Its also easy to fall in love with the greats of yesteryear and forget about how they fell apart at the end of their careers.

  3. #153
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    Re: Childress sticks up for AD in AD vs.LT debate

    "tastywaves" wrote:
    In Emmit's first 10 years, he had 136 rushing TD's.
    He finished his career with 164.


    Jim Brown had 106 rushing TD's in 9 years, with a 5.2 ypc.
    LT had 126 rushing TD's in 8 years.

    If you look at a RB's total career, it's hard not to give Emmit his dues.
    He was a very productive RB.

    If you look at who had the biggest impact in their prime, its a much tougher call, but it would be hard to go against Jim Brown.
    Guys like Campbell and Dickerson came out on fire there first 5-6 years, before wearing down.

    Walter Payton had a long productive career.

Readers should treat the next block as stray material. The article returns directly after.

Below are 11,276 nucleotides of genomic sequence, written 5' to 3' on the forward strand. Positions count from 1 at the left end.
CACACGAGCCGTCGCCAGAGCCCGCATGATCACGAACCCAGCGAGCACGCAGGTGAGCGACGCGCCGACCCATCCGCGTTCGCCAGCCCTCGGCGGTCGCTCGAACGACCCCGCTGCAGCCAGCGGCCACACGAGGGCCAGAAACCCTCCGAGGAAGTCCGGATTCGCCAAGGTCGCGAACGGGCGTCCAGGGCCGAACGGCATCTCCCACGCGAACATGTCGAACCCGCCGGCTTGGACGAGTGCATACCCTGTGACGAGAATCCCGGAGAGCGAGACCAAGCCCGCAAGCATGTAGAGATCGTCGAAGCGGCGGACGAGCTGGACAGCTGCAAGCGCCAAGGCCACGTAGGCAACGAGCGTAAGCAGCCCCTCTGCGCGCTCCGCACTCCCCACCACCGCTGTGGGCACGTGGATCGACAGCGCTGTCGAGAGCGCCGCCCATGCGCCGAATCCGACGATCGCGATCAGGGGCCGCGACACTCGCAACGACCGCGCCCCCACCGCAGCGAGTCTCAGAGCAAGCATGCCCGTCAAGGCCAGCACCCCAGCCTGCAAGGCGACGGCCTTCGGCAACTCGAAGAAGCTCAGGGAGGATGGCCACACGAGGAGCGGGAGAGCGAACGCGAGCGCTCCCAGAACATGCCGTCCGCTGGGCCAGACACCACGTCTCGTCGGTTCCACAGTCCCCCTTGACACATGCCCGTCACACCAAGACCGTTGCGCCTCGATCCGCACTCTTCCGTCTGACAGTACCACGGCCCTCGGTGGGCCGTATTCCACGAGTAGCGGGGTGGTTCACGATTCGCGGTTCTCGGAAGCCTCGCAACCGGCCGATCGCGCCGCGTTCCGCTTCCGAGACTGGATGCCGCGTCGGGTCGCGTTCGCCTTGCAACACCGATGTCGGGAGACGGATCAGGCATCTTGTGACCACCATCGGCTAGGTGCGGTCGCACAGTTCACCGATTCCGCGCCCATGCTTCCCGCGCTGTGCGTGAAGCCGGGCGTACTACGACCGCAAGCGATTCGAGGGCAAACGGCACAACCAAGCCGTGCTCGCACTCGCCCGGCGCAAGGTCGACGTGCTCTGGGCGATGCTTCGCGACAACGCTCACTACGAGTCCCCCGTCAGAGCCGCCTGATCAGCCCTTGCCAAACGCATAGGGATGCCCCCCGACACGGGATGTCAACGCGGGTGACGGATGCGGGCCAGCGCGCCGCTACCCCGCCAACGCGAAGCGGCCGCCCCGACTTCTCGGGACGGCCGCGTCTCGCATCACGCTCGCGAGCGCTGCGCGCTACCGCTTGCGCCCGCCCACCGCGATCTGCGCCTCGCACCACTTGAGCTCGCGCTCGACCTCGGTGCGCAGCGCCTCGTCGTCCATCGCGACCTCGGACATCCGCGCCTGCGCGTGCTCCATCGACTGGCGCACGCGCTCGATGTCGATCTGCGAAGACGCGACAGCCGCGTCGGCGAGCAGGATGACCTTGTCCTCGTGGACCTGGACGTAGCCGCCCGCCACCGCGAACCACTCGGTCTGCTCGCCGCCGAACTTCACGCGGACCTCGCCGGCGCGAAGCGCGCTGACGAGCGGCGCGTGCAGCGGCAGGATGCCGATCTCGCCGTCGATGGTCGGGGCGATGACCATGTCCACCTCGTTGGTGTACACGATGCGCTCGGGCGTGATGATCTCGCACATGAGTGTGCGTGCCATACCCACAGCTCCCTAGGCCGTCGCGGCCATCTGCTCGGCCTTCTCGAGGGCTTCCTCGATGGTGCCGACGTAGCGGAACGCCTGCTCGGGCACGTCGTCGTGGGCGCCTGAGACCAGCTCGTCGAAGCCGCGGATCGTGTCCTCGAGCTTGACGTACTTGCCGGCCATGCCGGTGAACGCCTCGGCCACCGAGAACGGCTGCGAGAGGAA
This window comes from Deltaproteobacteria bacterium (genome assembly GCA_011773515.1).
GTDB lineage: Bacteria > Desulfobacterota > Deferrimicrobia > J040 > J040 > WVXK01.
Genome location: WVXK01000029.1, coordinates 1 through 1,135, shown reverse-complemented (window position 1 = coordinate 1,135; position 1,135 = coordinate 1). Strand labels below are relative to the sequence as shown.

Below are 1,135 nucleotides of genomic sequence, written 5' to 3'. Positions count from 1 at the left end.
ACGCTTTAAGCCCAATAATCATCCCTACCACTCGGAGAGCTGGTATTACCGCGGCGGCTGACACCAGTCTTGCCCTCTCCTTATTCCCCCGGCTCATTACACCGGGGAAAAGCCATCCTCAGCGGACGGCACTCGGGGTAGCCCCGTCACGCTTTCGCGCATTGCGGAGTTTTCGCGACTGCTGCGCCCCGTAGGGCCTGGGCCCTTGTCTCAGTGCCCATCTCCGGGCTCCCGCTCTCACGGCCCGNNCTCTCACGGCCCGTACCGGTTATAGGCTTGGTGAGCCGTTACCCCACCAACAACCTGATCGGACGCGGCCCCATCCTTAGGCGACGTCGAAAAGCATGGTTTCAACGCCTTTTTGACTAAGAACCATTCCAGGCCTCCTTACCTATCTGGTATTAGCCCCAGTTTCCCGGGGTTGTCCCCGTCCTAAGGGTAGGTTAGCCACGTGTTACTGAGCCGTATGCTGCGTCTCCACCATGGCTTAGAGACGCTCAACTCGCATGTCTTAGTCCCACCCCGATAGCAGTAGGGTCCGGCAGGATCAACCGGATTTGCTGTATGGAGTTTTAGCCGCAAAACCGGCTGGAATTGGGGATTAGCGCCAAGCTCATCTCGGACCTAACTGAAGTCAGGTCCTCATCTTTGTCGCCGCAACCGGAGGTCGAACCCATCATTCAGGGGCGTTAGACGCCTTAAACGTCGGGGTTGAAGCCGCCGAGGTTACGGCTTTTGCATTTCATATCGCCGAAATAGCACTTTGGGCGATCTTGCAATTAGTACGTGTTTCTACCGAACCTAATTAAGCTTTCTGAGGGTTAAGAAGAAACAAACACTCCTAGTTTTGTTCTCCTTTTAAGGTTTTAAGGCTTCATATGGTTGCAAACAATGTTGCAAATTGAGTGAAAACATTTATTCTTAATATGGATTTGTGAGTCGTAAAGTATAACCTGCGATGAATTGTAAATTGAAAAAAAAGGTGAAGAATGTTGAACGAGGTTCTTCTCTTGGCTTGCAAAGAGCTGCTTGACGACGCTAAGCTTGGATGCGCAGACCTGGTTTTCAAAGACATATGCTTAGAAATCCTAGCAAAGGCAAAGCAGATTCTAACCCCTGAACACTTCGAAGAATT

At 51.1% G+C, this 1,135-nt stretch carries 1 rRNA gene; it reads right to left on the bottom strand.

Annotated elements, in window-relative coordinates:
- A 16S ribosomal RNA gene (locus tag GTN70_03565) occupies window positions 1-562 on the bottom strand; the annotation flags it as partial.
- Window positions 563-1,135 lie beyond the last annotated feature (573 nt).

He was maybe the most complete back of the group.
    Had the wow factor, but probably not quite as dominating as some of the others in their prime.

    Sanders was a whole different animal.
    Clearly one of the most enjoyable guys to watch, not so much with power or top end speed, but those crazy hips and short bursts were amazing.
    All time ankle breaker to play the game, combined with great production.

    For an all time RB, I think you need to consider both how they played in their prime along with how productive there careers ended up.

    1) Walter Payton -- most complete back of the greats
    2) Jim Brown -- most dominating in his prime
    3) Barry Sanders -- good production, game changing ability,
    4) Emmit Smith -- most productive RB to play the game